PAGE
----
By Kevin Reynolds (@deckacards)
Wake up, St. Louis! Despite that ugly loss to the Marlins (they are a legit Wild Card contender for a reason), playoff baseball is coming early this year. Your hometown Cardinals are poised to pounce on the lowly Chicago Cubs, a hard-luck club that suddenly finds themselves perilously teetering and tottering on the edge of mediocrity. Consider this…
After sprinting to a 46-and-20 record from the season’s opener through June 19th, the Cubs have now gone a staggering 15-and-21 in their last 36 games. That stretch was started, perhaps ominously, by a three-game sweep at the unsteady hands of the Cardinals in the so-called friendly confines of Wrigley Field. It reached new heights Saturday as the Cubs suffered their fourth loss in a week when newly-acquired closer Aroldis Chapman blew his first save in Cubbie blue.
That wasn’t supposed to happen, right? This is the same Chapman described by baseball pundits as “a game changer” just hours after the deal with New York was completed. The same Chapman, dubbed the Cuban Missile by rabid Cincinnati fans, that’s held the Cardinals scoreless for the past five years. And the same Chapman whose acquisition was supposed to symbolize the Cubs’ dedicated pursuit of a World Series Championship in 2016.
Considering the Cubs haven’t won a championship in over 100 years, it’s fitting then that Chapman’s 100-plus mph fastball was responsible for the double off Leonys Martin’s bat that led to the eventual game-winning run Saturday afternoon. Think of it as a sign of things to come for the suddenly swooning sad sacks in Chicago.
The Cardinals’ fortune, on the other hand, appears to be turning around.
Best-described as a scuffling team suffering from inconsistent play, St. Louis stumbled their way through the early months of the season with a 40-and-38 record at the end of June. A winning record, yes, but a far cry from where the Cardinals expected to be when they began their NL Central Division title defense in April.
July, however, may be the fulcrum on which the Cardinals could pivot.
Long seen as the traditional halfway point of the season, MLB’s All-Star Break often gives teams a chance to reset, reboot, and refuel. The Cardinals, for one, have taken advantage of the respite. Their 10-and-6 record since resuming play July 15th has carried the squad to a 16-and-10 performance heading into the final two days before the non-waiver trade deadline. And if the schedule tells us anything, August could be even better.
In baseball’s second-to-last month before the postseason begins, St. Louis plays just nine games against winning teams with playoff hopes. By comparison, they play 18 against opponents with a sub-.500 record. Thus far, the Cardinals have feasted on such losers. Doing so again should hardly be a challenge, especially given the four days off built into the Cardinals’ August schedule.
That’s no big deal, though. The Cubs also get four days off in August. Of course, Chicago draws just 15 games against losing teams compared to 13 against contenders. And of those 13, four are against the suddenly energetic Cardinals, the team that’s played 5-and-4 baseball when matched up with MLB’s pre-season favorites.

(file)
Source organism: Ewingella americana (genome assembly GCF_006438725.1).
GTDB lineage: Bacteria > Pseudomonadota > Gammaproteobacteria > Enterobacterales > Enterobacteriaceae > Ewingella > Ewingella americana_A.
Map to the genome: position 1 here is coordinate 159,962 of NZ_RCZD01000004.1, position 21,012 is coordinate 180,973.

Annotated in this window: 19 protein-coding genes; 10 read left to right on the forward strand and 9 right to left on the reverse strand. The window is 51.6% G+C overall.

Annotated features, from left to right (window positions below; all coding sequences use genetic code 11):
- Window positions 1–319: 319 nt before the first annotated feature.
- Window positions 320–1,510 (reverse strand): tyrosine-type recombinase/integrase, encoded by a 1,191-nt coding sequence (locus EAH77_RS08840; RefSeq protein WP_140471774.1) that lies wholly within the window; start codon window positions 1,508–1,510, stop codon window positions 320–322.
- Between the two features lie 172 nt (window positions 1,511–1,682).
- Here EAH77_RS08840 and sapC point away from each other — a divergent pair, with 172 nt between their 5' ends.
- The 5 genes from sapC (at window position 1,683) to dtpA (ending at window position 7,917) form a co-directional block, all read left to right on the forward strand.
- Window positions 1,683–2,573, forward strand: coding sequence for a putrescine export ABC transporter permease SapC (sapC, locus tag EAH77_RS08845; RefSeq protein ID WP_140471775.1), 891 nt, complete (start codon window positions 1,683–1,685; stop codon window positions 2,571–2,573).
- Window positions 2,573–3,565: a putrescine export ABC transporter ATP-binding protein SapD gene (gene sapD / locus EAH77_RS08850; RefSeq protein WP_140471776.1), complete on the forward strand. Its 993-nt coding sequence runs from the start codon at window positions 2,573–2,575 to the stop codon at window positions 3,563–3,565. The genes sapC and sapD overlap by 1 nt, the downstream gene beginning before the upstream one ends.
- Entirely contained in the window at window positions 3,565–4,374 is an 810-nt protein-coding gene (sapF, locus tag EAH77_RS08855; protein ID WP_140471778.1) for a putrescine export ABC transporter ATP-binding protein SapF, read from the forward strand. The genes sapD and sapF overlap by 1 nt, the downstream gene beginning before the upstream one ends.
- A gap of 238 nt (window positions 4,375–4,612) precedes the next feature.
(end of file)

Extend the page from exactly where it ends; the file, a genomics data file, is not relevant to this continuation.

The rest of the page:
Oh, and did I mention that three-game sweep in Wrigley just last month?
But it’s not just the August schedule that looks to favor the Cardinals. It’s the potentially rejuvenated roster that hopes to capitalize on the team’s newfound momentum.
They certainly didn’t need the likes of Matt Carpenter, Jhonny Peralta, or Brandon Moss to put together their best month of the season, but all three appear ready to join the fray off the disabled list within a matter of days, a week at most. That’s uniquely significant in Carpenter’s case. The third-baseman-turned-second-baseman is quite possibly the best leadoff hitter in the National League, and most likely the best player not to crack The Sporting News’ Top 50 MLB Players list.
Hell, he’s probably better than half the players on the list.
He may be due yet another position switch when he returns, sliding over to first base to make room for the Ruthian exploits of Jedd Gyorko and his left-handed contemporary, the surprisingly resurgent Kolten Wong. Such a move may put pressure on slugger Brandon Moss, due off the DL days ahead of Carpenter.
Moss led the St. Louis offense with 17 home runs in part time duty when he played his last game on July 4th. It took the rest of the lineup nearly a month to catch up. Matt Holliday now leads the team with 18 homers. It’s fair to say Matheny will find a place to play Moss’ bat – maybe in a corner outfield spot where Randal Grichuk looks helpless…hopeless? Ah, hell. He’s both.
And then there’s the All-Star shortstop who led the Cardinals in home runs just a couple seasons ago, Jhonny Peralta.
Now settling in at third base with the ascendance of rookie Aledmys Diaz at short, Peralta hopes to finally stick in an everyday lineup that’s eluded him since that troublesome thumb started acting up. The overwhelming number of infield options should make it easier for Mike Matheny to spell his aching appendage and find just the right amount of games to deploy his potent bat. For Jhonny, playing everyday may actually mean playing two of three.
That’s more than enough for the offense already leading the National League with 529 runs and 142 home runs through 103 games. The Cardinals hope it’s enough to catch the rival Cubs and close an ever-shrinking gap in the standings.
If St. Louis hopes to make a fight of it in the Central, August looks to be their best shot at getting up off the mat and delivering a knee-buckling blow to the winter darlings of Major League Baseball.
Kevin Reynolds has covered the Cardinals for About.com, Yahoo! Sports, and various other entities. He’s been writing and podcasting about the Cardinals since 2004 at Stl Cards ‘N Stuff. Follow him and chat baseball on Twitter (@deckacards), and check him out on Facebook.